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Swimmer attacked by shark in Bahamas; 2nd in two weeks

MIAMI, Florida (CNN) -- A shark-attack victim, flown from the Bahamas to Miami late Thursday, was in good condition Friday at Jackson Memorial Hospital, officials said.

The 43-year-old man, who said he was bitten on the left calf while snorkeling, is the second shark-bite victim from Freeport in two weeks.

Officials declined to name the man, though the general manager of the air-ambulance service that brought the victim to the mainland identified him as an American.

The victim was treated at the same hospital as Krishna Thompson, 36, a New York banker who was attacked by a shark August 4 while swimming in the surf off Freeport. Thompson, in the Bahamas with his wife to celebrate their 10-year wedding anniversary, lost his lower left leg.

The latest shark attack highlights a summer in which the finned predators have figured prominently in news headlines and tourists' fears, despite researchers' assurances that this year is no more hazardous for ocean bathers than previous vacation seasons.

A bull shark cruising in knee-deep waters off Gulf Islands National Seasore near Pensacola, Florida, ripped the right arm off 8-year-old Jessie Arbogast on July 6. The boy's uncle retrieved the arm, which surgeons reattached in a 12-hour operation. The Ocean Springs, Mississippi, boy was released from the hospital this week.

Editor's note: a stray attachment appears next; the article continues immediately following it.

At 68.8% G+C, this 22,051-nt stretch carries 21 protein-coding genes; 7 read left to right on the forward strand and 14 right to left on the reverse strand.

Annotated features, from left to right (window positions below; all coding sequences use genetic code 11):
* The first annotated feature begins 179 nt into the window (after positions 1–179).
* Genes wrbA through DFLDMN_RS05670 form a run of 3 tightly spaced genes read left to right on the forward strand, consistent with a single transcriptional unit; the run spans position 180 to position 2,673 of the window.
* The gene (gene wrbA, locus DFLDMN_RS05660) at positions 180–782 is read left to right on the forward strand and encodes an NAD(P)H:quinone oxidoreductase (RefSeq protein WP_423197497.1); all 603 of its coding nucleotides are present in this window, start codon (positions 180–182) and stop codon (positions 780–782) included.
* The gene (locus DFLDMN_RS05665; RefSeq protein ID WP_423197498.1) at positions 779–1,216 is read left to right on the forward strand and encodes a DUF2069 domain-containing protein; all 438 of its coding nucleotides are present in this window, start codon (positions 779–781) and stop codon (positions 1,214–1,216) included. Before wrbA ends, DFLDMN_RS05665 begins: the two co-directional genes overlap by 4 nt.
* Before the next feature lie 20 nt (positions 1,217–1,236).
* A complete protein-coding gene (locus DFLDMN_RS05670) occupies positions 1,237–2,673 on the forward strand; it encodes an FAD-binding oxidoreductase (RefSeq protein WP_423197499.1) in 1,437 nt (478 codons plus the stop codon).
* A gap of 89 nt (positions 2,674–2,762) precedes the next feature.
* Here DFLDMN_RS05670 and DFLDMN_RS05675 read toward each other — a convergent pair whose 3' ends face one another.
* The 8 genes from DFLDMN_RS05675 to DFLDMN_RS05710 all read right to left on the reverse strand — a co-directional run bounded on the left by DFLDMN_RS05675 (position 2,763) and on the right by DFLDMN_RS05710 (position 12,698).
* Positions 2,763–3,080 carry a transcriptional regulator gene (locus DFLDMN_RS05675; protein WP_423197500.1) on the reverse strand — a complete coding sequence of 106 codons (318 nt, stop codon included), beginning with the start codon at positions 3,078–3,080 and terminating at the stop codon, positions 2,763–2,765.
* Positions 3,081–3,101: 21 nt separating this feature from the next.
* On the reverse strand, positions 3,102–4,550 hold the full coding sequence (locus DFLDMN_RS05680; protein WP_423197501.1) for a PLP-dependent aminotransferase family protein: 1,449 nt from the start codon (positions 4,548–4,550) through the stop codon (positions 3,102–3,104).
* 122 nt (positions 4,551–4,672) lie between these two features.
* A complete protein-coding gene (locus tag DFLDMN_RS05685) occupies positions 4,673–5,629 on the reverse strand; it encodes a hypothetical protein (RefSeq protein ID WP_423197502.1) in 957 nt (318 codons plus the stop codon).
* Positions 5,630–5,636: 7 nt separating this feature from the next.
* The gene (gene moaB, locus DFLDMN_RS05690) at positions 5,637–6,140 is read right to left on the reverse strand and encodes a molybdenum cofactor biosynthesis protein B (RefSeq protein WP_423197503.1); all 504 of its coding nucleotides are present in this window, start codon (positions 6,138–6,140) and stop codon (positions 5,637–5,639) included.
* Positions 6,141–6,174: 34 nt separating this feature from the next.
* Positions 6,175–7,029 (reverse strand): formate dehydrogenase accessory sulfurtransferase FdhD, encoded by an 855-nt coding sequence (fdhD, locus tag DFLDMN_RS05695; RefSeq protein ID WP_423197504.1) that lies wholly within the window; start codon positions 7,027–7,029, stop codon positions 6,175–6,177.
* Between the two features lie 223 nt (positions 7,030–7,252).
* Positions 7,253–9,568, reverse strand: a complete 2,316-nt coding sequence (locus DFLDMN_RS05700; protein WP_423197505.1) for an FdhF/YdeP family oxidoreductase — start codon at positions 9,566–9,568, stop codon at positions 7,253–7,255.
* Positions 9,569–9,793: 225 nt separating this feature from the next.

In May, a surfer off Jacksonville, Florida, told physicians a shark attacked him, biting his foot twice before swimming away. Also recently, a 48-year-old man was bitten on the leg while surfing near Santa Rosa Island off the Florida Panhandle.

Schools of sharks also massed in the shallows of the Gulf of Mexico just north of Tampa, Florida, earlier this week, attracting throngs of researchers, tourists and reporters.

Puzzled scientists were at a loss to explain why so many sharks, most of them relatively harmless blacktips and nurse sharks, had congregated so suddenly. They were equally nonplussed when the fish dispersed two days later as quickly as they had gathered.

The flurry of sightings and attacks also underscores the release this summer of Michael Capuzzo's "Close to Shore," a book detailing a series of shark attacks along the Jersey Shore in 1916.

Years later, that event inspired Peter Benchley to write "Jaws," which became the 1975 blockbuster film that prompted vacationers everywhere to consider a week in the mountains instead of at the seaside.

Despite the recent scares, statistics at the International Shark Attack File in Gainesville, Florida, prove that summer 2001 has been no deadlier than earlier vacation seasons. This has not been a year of abnormal shark activity, specialists say.

Earlier this week, before the latest attack, the center had reported 16 attacks in Florida so far this year, with 31 incidents reported worldwide. Last year, the center reported, 34 attacks took place in Florida -- one a fatality -- with 70 attacks worldwide. Ten of them were fatal.

• Center For Shark Research

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